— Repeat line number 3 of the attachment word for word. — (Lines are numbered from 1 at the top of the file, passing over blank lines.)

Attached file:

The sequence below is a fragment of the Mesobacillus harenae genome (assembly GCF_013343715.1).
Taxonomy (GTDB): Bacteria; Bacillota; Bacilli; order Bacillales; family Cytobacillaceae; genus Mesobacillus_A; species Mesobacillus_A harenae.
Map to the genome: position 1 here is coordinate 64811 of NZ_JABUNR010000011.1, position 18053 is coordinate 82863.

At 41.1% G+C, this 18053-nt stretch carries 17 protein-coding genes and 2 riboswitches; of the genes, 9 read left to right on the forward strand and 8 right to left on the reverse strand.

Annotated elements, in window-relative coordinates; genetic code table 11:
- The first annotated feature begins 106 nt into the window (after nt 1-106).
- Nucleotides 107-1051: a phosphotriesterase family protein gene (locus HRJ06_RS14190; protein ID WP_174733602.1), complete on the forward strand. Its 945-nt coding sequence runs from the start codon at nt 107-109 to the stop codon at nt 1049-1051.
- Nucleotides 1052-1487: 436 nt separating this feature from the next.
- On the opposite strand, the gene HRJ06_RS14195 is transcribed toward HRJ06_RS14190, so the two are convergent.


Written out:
Map to the genome: position 1 here is coordinate 64811 of NZ_JABUNR010000011.1, position 18053 is coordinate 82863.